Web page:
Topology and Orchestration Specification for Cloud Applications (TOSCA), is an OASIS standard language to describe a topology of cloud based web services, their components, relationships, and the processes that manage them.[1] This in turn provides portability and agnostic automation management across cloud providers regardless of underlying platform or infrastructure.[2]

Or in other words, TOSCA allows you to model an entire application into a single template, and then use it to deploy your application across 3rd party infrastructures (i.e cloud).


So how does TOSCA model an entire application?

We start with a Service Template (Figure 4). A Service Template is used to specify the structure (Topology Template) and orchestration (Plans) of the application.

Figure 1 - Structural overview of a Service Template.[3]

Next, we have Node Types and Relationship Types.

  • Node Types - A component within the Topology such as Compute, Database, Network etc.
  • Relationship Types - Describes how nodes are connected to one another.

Both Node Type and Relationship Type contain Properties and Interfaces.

  • Properties - Properties of the Node Type. i.e if the Node Type is Compute, then the properties would include RAM, CPUs, disk, etc.
  • Interfaces - This is an entry point used by the TOSCA orchestrator to perform operations (such as lifecycle operations like "deploy," "patch," "scale-out," etc.)

Now that we have the building blocks, the Topology Template can be built. This is built from Node Templates and Relationship Templates. A Template is an instance of a Type, i.e. the Node Template (instance) is an occurrence of a Node Type (class).

In addition, outside of the Service Template, there are Policies and Workflows.

  • Policy - Defines a condition or a set of actions for a Node. The orchestrator evaluates the conditions within the Policy against events that trigger. The required actions are then performed against the corresponding Interfaces.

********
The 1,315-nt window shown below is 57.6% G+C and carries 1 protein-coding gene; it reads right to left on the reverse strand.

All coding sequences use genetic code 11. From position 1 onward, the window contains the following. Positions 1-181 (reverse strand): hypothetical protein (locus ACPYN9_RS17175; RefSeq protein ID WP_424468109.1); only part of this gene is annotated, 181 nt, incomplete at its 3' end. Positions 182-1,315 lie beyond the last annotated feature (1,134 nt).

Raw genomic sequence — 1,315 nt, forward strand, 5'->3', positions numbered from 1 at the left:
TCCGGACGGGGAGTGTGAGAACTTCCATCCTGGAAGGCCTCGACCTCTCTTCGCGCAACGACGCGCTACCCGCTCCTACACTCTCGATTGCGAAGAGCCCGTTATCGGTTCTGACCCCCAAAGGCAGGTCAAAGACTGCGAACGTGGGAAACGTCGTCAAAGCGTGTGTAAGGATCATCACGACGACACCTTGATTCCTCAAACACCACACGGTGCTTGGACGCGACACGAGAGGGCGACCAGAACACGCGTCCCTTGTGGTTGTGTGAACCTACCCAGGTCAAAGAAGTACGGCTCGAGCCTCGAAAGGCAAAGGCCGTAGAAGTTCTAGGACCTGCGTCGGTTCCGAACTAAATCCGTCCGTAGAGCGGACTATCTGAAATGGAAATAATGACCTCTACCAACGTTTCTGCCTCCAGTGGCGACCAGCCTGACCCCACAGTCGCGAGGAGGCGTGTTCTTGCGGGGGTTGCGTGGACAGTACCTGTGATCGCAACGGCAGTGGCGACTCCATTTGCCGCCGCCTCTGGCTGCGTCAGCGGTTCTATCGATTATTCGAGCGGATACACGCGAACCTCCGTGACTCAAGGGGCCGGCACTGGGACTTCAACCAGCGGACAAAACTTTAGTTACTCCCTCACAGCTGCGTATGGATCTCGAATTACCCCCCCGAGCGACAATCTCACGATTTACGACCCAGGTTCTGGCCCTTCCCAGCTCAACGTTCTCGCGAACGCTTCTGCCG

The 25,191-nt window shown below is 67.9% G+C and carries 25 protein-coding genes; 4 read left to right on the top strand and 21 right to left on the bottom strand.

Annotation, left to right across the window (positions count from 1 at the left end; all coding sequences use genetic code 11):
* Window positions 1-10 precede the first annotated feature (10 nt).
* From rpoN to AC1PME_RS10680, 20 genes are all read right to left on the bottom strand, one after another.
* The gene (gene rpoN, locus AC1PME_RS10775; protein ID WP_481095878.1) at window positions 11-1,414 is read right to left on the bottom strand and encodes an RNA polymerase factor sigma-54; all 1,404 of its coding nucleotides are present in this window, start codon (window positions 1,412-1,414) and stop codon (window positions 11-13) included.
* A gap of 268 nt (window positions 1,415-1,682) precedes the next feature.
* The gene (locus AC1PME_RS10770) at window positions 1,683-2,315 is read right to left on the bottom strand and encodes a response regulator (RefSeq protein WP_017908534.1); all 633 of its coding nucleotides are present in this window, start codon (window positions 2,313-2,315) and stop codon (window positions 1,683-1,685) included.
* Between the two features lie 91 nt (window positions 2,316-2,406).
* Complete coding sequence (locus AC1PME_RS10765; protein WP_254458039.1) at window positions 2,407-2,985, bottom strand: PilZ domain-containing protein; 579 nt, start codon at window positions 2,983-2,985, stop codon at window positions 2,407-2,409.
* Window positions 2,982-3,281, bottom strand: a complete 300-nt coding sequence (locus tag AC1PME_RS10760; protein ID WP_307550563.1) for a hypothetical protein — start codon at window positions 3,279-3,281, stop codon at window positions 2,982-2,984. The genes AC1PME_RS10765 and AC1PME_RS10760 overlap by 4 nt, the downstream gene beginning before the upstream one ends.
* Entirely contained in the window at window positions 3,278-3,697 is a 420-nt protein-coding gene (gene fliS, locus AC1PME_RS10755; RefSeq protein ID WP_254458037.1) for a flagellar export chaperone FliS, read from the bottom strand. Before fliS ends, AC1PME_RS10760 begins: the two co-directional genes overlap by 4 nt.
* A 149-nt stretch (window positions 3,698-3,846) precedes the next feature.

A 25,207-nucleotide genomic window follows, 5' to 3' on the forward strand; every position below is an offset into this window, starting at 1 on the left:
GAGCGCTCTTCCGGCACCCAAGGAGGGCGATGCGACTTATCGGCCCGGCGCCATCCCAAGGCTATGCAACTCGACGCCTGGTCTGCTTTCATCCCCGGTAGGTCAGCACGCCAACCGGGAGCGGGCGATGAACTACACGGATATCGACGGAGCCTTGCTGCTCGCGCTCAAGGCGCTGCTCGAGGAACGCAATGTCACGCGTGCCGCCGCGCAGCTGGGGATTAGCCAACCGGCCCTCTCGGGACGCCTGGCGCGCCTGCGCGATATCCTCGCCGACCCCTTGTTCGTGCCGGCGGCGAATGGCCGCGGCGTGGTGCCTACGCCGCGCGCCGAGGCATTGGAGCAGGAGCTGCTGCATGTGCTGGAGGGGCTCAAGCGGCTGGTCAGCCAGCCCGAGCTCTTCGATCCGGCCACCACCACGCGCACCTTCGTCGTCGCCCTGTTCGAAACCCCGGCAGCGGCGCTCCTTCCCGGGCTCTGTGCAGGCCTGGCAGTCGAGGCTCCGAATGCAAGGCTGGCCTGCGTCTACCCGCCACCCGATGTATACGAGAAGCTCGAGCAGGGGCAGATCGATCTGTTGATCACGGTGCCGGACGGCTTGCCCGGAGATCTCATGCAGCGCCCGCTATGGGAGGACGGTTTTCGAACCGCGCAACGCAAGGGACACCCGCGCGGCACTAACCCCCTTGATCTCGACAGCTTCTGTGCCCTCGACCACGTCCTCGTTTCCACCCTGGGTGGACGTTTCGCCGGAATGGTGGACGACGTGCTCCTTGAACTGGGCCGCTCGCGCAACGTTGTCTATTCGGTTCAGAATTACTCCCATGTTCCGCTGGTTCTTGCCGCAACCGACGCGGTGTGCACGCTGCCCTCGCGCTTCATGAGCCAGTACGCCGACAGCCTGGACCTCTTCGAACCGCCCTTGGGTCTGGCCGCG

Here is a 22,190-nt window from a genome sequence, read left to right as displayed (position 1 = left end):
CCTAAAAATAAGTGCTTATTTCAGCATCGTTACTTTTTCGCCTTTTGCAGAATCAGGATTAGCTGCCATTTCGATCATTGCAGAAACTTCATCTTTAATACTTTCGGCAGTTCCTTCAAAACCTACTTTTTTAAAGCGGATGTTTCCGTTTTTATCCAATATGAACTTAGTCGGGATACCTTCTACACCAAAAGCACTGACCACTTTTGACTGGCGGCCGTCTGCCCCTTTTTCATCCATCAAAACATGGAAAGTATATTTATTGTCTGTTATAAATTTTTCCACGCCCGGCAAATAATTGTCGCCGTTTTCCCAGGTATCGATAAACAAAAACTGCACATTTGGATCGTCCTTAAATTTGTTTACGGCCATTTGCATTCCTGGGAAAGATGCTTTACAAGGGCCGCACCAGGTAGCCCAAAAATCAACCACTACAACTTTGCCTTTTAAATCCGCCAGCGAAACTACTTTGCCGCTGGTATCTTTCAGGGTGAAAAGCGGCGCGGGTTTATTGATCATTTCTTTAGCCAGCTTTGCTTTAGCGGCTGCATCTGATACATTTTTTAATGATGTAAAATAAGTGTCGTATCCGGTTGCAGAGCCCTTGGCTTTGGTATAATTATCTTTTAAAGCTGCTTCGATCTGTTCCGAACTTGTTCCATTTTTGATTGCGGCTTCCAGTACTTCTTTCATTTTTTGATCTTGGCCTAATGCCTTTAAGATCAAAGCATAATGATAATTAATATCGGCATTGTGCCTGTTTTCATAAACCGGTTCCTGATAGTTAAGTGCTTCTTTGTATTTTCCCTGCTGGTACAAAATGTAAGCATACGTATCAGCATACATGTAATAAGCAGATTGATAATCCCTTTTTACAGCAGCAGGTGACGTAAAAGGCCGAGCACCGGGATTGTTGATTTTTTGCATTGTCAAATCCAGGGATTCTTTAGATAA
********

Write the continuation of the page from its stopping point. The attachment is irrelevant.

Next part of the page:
• Workflows - Allows you to define a set of manually defined tasks to run in a sequential order.

Finally, TOSCA supports a feature called substitution mapping. This basically allows you to take an entire Service Template and reuse it within another. For instance, Figure 2 shows an example via the reuse of the database.

Figure 2 - Substitution Mapping.[4]


You may be asking - How does this apply to NFV?

TOSCAs flexibility around reusability (i.e substitution mapping) makes it ideal in describing network topologies. Not only this, but its ability to define Workflows (think VNF lifecycle) along with Policies (VNF monitoring/scaling) makes it _extremely _well suited to NFV.

In addition, TOSCA specifies a NFV specific data model, based upon ETSI MANO. This provides the ability to model the various entities within MANO, such as Network Services, VNFs, VNFFGs, etc.

Within Figure 3 we can see an example of a VNFD built using the TOSCA NFV standards. This VNFD would build a VNF with 1 vCPU, 512Mb RAM, 1Gb disk, along with a single management interface with anti-spoofing disabled.

tosca_definitions_version: tosca_simple_profile_for_nfv_1_0_0

  template_name: sample-tosca-vnfd

      type: tosca.nodes.nfv.VDU.Tacker
            num_cpus: 1
            mem_size: 512 MB
            disk_size: 1 GB
        image: ciscoasa9.8
        config: |
          param0: key1

      type: tosca.nodes.nfv.CP.Tacker
        management: true
        order: 0
        anti_spoofing_protection: false
        - virtualLink:
            node: VL1
        - virtualBinding:
            node: VDU1

      type: tosca.nodes.nfv.VL
        network_name: net_mgmt

Figure 3 - Simple TOSCA VNFD.[5]


  1. "OASIS TOSCA - Wikipedia." Accessed 21 Aug. 2017. ↩︎

  2. "TOSCA - Oasis." Accessed 22 Aug. 2017. ↩︎

  3. "Topology and Orchestration Specification for Cloud ... - Name - Oasis." Accessed 22 Aug. 2017. ↩︎

  4. "TOSCA Simple Profile in YAML Version 1.0 - Name - Oasis." Accessed 24 Aug. 2017. ↩︎

  5. "tacker/samples/tosca-templates/vnfd at master · openstack ... - GitHub." Accessed 24 Aug. 2017. ↩︎